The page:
How Celebration Services Are Changing What Families Think About Funerals
Celebrations of life are the best of both worlds when it comes to funeral service. They take the memory sharing and personality of a memorial service with the value and ritual of a traditional funeral service.
Originally Posted on the funeralOne Blog
When it comes to funerals, celebration is the new black.
But seriously… today’s changing families are beginning to throw all of the formalities of a traditional funeral aside and opt instead for a more unique, personalized and celebratory service to honor the ones that mean the most to them.
But before you write this article off as just another crazy trend that will never actually change the funeral profession you know and love, take a look at these facts…
- – 49% of people believe that funeral personalization is important, in terms of music, food, good location, celebration, etc.
- – 71% of consumers stated that they don’t want a traditional funeral.
- – 54% of people said that they want their funeral to be a “celebration of life.”
- – 48% of people said that they want their funeral service to incorporate their favorite “hobby, color, football team or music.”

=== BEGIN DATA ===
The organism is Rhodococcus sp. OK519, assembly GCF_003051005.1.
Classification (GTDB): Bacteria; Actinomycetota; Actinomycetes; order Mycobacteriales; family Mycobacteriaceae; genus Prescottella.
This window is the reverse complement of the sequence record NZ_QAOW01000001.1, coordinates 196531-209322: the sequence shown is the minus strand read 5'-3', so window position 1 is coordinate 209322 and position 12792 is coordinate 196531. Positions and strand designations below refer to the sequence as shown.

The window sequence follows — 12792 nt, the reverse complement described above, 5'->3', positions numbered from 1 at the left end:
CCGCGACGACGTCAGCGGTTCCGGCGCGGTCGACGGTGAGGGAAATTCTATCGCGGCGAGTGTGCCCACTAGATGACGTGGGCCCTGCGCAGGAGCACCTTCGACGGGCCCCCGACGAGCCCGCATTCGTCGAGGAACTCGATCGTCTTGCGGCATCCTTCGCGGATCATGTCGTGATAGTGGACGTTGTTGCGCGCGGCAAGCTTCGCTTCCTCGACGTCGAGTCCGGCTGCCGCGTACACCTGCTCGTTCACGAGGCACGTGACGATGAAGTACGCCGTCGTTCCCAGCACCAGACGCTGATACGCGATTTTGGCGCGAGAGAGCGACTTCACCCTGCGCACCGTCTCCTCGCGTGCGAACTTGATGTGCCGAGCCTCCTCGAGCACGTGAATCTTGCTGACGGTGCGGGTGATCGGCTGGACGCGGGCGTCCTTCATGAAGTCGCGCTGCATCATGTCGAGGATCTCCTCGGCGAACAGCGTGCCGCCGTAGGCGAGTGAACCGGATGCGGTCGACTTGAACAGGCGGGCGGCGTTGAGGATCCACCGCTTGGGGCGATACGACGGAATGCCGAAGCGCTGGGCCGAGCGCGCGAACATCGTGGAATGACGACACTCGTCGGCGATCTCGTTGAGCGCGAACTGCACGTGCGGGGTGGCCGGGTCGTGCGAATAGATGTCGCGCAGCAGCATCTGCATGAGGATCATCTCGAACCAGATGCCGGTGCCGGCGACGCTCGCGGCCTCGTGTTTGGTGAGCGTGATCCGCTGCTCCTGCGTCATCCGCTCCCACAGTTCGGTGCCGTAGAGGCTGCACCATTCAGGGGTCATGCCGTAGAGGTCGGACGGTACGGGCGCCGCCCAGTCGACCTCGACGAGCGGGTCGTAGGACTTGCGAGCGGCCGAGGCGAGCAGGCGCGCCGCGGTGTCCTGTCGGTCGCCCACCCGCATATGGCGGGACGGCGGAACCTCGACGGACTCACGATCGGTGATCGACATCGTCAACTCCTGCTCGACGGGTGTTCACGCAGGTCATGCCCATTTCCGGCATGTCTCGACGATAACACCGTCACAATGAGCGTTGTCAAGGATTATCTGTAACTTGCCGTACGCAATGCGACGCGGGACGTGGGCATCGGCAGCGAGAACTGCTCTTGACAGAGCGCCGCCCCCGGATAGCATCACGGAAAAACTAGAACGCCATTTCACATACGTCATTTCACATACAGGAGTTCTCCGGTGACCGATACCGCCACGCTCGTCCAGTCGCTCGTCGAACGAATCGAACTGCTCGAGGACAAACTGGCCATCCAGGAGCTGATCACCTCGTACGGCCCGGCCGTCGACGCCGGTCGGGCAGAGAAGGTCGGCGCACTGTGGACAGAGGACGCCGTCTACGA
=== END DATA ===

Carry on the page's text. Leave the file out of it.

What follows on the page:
So if your funeral home is not already embracing life celebration as a meaningful, valuable way to serve the families in your community, you are not only doing them a great disservice by withholding a chance to celebrate and heal, but you are also holding them back from the type of funeral service that they want.
The last thing that you want is for families leaving your funeral home to feel like they missed out on an opportunity for healing, or to wish that they had done more to honor the life of their loved one, all because they didn’t realize the options that were available to them. After all, life celebration is only a once in a lifetime opportunity.
Why Celebration Services Are So Valuable To Families
Celebrations of life are the best of both worlds when it comes to funeral service. They take the memory sharing and personality of a memorial service with the value and ritual of a traditional funeral service. When you combine the two, you get a meaningful event that doesn’t put the focus on the loss of a loved one, but instead highlights the amazing life lived.
Think of a celebration services like a highlight reel of a person’s life. People gather around to reminisce about all of the good times that they spent with someone who meant so much to them — telling stories, sharing memories and reflecting back on the qualities and achievements that made their loved one’s life so unique.
Unfortunately, when you have a traditional, structured funeral service, you aren’t always afforded these same opportunities. In fact, most of the time the only person who is standing up and sharing stories of a loved one is a clergy member or a funeral professional who may not have known them very well at all.
That’s why it’s so valuable to make the friends and family of the loved one center stage at the funeral service, as this ensures that the event that you are hosting is all about the life that you are celebrating. Below are just a few ways that you can make this happen.
How To Bring Celebration Elements Into Traditional Funerals
Make the entire event personalized to the person you are celebrating.